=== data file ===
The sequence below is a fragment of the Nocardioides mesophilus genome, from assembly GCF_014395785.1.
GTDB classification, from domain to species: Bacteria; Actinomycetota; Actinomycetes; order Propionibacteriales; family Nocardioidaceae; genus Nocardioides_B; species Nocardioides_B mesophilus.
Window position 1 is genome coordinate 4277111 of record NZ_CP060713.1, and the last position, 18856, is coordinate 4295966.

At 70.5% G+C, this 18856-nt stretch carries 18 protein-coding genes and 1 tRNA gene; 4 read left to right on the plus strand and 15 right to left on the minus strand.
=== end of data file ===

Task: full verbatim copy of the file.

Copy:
The sequence below is a fragment of the Nocardioides mesophilus genome, from assembly GCF_014395785.1.
GTDB classification, from domain to species: Bacteria; Actinomycetota; Actinomycetes; order Propionibacteriales; family Nocardioidaceae; genus Nocardioides_B; species Nocardioides_B mesophilus.
Window position 1 is genome coordinate 4277111 of record NZ_CP060713.1, and the last position, 18856, is coordinate 4295966.

At 70.5% G+C, this 18856-nt stretch carries 18 protein-coding genes and 1 tRNA gene; 4 read left to right on the plus strand and 15 right to left on the minus strand.